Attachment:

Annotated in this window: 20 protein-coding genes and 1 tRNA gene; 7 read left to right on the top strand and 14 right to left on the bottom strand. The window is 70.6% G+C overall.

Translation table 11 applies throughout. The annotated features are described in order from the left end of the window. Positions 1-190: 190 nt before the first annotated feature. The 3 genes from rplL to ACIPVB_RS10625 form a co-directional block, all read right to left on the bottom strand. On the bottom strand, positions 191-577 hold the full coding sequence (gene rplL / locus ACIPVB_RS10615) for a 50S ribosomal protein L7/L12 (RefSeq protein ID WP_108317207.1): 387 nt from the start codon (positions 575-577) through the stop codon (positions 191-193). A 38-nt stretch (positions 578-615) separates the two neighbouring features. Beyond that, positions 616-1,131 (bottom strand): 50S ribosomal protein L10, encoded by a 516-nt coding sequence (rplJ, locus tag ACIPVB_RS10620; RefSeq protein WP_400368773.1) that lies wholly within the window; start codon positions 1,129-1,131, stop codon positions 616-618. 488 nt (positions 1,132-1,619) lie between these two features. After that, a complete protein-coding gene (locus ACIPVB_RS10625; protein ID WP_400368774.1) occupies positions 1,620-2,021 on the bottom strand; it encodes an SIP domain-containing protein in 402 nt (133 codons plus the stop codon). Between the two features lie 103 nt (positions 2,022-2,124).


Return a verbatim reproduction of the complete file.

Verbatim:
Annotated in this window: 20 protein-coding genes and 1 tRNA gene; 7 read left to right on the top strand and 14 right to left on the bottom strand. The window is 70.6% G+C overall.

Translation table 11 applies throughout. The annotated features are described in order from the left end of the window. Positions 1-190: 190 nt before the first annotated feature. The 3 genes from rplL to ACIPVB_RS10625 form a co-directional block, all read right to left on the bottom strand. On the bottom strand, positions 191-577 hold the full coding sequence (gene rplL / locus ACIPVB_RS10615) for a 50S ribosomal protein L7/L12 (RefSeq protein ID WP_108317207.1): 387 nt from the start codon (positions 575-577) through the stop codon (positions 191-193). A 38-nt stretch (positions 578-615) separates the two neighbouring features. Beyond that, positions 616-1,131 (bottom strand): 50S ribosomal protein L10, encoded by a 516-nt coding sequence (rplJ, locus tag ACIPVB_RS10620; RefSeq protein WP_400368773.1) that lies wholly within the window; start codon positions 1,129-1,131, stop codon positions 616-618. 488 nt (positions 1,132-1,619) lie between these two features. After that, a complete protein-coding gene (locus ACIPVB_RS10625; protein ID WP_400368774.1) occupies positions 1,620-2,021 on the bottom strand; it encodes an SIP domain-containing protein in 402 nt (133 codons plus the stop codon). Between the two features lie 103 nt (positions 2,022-2,124).